Autistic kids aren't nearly as common as toddlers, but many toddlers are lethal to rats and you simply don't see it coming until your rat is squished or flying through mid air. One minute they are friendly and playful and the next your rat is squished or airborne.

Fuzzy Rat often entertained handicapped or special children. Most found a very special connection to her and it was part of her community service that made her so popular. Oder Downs Syndrome children can be very gentle for example. But from a rat handler's viewpoint it was never easy. And don't be lulled into a false sense of confidence by the really well behaved toddler or child. For each one of those you find, you will find another that looks and acts exactly the same that will do something dangerous and bazaar without any advanced warning.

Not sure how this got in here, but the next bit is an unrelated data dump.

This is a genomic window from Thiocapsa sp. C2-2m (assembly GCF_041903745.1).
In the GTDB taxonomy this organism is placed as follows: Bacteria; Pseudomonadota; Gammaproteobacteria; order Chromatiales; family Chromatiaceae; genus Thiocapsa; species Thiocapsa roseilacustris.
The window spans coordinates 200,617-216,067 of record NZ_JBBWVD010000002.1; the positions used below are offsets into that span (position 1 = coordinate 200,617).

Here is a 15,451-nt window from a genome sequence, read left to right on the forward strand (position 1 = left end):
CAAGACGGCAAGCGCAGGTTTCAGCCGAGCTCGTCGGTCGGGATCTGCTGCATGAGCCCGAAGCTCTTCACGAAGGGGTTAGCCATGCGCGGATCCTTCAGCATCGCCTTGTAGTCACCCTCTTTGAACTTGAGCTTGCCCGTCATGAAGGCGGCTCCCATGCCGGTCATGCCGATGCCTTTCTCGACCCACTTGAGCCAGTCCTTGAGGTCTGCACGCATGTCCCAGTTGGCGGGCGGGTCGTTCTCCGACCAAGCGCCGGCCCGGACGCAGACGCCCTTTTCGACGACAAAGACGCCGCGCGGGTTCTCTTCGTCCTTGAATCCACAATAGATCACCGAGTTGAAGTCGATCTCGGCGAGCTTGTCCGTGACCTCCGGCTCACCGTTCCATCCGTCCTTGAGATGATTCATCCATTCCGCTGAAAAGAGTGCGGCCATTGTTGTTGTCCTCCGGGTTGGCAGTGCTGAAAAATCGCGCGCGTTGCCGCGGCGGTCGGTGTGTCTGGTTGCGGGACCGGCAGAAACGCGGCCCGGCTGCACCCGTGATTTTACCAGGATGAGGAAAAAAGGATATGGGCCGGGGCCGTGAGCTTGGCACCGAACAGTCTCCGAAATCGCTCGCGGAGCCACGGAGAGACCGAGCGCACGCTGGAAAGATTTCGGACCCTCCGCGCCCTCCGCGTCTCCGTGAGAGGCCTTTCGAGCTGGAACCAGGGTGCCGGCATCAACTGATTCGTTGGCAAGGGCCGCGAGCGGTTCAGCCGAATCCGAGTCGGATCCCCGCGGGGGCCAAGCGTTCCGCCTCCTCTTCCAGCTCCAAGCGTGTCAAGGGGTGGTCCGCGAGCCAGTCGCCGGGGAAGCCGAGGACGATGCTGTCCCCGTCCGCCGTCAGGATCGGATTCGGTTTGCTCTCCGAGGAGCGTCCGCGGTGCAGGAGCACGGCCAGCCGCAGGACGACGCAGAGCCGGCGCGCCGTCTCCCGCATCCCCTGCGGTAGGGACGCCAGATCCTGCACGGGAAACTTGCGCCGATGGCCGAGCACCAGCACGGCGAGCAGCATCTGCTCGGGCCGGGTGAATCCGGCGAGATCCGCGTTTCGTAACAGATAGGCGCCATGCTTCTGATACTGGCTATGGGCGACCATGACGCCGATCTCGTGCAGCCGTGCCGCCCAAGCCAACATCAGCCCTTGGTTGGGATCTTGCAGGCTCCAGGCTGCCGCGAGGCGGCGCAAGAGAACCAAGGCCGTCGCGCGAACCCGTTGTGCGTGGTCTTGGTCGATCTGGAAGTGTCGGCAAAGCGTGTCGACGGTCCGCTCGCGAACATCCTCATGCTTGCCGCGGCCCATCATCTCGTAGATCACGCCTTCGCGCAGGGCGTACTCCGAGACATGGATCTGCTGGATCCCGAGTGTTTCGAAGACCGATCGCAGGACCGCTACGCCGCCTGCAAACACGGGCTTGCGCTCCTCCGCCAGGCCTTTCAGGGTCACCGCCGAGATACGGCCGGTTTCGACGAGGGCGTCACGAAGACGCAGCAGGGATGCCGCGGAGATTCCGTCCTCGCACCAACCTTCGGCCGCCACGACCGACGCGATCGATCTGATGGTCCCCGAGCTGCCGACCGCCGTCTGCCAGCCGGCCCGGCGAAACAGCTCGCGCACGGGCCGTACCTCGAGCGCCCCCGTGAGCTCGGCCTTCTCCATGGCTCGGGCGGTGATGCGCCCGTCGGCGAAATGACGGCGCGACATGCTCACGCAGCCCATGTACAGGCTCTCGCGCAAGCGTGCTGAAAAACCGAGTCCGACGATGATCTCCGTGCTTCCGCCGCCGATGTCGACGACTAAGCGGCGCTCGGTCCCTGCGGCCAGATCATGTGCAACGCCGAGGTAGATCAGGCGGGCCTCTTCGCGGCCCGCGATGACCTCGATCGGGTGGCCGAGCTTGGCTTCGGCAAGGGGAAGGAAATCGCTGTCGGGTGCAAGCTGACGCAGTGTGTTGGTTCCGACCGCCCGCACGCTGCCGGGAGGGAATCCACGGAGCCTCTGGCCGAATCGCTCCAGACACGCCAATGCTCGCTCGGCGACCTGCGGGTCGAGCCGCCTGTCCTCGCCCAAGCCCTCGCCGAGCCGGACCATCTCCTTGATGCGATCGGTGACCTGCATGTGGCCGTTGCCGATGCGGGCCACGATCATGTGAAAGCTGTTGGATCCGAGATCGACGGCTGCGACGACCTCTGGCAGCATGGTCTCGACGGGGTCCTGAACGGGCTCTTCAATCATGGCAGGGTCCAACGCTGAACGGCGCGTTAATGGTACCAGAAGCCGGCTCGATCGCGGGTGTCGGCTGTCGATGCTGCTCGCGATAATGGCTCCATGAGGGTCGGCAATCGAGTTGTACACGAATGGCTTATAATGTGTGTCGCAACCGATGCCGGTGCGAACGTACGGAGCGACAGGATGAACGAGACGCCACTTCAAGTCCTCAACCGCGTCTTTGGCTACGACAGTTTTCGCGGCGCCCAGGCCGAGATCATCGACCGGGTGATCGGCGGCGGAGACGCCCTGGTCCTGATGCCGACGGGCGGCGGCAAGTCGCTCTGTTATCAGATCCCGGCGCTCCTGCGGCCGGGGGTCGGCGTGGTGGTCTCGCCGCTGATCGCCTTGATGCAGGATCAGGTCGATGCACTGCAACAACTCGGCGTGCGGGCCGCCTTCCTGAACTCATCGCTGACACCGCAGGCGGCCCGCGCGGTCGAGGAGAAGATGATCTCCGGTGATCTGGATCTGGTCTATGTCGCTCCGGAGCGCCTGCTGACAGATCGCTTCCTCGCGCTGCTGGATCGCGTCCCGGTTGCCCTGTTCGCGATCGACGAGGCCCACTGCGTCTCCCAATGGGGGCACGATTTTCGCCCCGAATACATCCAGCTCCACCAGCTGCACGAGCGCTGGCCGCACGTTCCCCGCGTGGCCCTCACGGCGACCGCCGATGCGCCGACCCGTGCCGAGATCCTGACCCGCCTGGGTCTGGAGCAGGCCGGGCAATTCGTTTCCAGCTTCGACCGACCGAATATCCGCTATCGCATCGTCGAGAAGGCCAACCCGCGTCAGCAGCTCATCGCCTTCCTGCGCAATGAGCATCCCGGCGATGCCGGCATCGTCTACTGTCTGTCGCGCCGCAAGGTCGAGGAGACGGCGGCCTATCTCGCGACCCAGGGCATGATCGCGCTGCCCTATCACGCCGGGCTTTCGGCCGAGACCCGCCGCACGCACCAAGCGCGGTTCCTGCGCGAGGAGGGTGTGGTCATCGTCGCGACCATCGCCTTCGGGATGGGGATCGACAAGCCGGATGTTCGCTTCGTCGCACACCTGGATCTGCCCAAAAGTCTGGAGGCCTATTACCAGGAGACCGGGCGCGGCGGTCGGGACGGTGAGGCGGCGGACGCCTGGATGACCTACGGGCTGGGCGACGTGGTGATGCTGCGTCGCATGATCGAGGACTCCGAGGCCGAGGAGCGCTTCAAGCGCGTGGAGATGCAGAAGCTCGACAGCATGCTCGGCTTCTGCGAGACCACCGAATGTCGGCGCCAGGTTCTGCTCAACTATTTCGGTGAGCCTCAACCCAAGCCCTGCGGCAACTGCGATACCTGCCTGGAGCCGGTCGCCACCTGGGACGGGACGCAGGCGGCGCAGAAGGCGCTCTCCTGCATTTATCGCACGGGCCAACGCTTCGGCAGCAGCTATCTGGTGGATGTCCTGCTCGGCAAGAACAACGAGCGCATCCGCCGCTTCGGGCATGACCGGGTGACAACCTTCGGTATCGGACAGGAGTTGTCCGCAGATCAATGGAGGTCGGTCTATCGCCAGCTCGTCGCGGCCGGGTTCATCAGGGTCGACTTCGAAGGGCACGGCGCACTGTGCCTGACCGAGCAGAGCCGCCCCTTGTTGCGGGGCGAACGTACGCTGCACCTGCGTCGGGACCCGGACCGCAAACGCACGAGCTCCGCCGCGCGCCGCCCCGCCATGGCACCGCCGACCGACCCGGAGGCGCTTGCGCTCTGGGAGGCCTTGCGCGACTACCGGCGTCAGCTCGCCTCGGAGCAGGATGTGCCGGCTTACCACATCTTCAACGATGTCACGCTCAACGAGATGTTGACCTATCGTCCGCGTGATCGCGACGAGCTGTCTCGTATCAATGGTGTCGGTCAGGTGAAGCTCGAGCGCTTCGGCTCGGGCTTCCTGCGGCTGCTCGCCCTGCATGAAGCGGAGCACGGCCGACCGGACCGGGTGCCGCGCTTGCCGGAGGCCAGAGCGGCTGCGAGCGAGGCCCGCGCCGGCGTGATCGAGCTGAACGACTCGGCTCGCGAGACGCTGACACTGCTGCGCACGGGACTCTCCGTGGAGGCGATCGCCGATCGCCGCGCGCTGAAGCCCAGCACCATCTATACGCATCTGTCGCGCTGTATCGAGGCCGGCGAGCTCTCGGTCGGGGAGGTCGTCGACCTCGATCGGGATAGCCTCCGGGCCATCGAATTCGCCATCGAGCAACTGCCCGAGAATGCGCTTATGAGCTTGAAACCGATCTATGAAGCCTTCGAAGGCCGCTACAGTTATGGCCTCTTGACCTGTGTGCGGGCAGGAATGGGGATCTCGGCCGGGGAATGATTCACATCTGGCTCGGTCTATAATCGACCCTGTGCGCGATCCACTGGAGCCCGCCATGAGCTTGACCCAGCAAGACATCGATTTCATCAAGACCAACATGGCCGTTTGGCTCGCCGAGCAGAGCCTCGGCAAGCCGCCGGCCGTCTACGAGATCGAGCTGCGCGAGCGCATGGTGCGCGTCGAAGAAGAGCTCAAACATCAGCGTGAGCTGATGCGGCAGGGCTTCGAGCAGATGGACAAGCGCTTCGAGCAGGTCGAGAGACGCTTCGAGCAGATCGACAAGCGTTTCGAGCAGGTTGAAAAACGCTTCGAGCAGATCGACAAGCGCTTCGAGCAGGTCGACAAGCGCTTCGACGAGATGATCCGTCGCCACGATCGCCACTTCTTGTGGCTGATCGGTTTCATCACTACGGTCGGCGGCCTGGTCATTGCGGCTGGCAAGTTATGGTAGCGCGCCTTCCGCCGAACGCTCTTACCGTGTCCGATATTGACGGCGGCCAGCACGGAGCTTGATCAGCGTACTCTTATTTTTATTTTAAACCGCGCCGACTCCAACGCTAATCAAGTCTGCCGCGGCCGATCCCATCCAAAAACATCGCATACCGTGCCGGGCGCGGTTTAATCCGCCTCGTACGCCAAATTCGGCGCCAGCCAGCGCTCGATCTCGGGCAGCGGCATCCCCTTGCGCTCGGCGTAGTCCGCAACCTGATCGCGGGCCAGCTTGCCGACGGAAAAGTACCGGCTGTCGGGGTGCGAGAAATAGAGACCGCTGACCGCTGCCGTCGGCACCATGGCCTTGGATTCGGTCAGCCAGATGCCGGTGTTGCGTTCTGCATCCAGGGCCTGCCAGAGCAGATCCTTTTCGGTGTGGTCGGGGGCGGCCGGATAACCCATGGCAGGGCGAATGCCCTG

Shoulder rat handling isn't always hard, mostly it's fun. But when I say it has a steep learning curve, it's because it doesn't take a very big mistake to get your rat killed. Once you take your rat outside beyond the safety of your home where almost everything is predicable are rat proofed you are mentally accepting risk. Then your job becomes risk management. As you go from one situation to the next more dangerous one you are learning to manage greater and greater risks. You become reckless when your risks become greater than your skills and experience can handle, but by definition the first time you try anything new you are exceeding your prior experience which kind of blurs the distinction between risk management and recklessness by default. If you manage not to get your rat killed as you learn your craft, you eventually get pretty good, if you don't get careless, and your rats actually are pretty safe outdoors with you. The trick is to become competent and get through all of the basic mistakes you are likely to make. That's why I stress the safe site method, at least you are controlling as many variables as possible as you learn to deal with the others that you aren't going to anticipate until after you've seen them for the first time.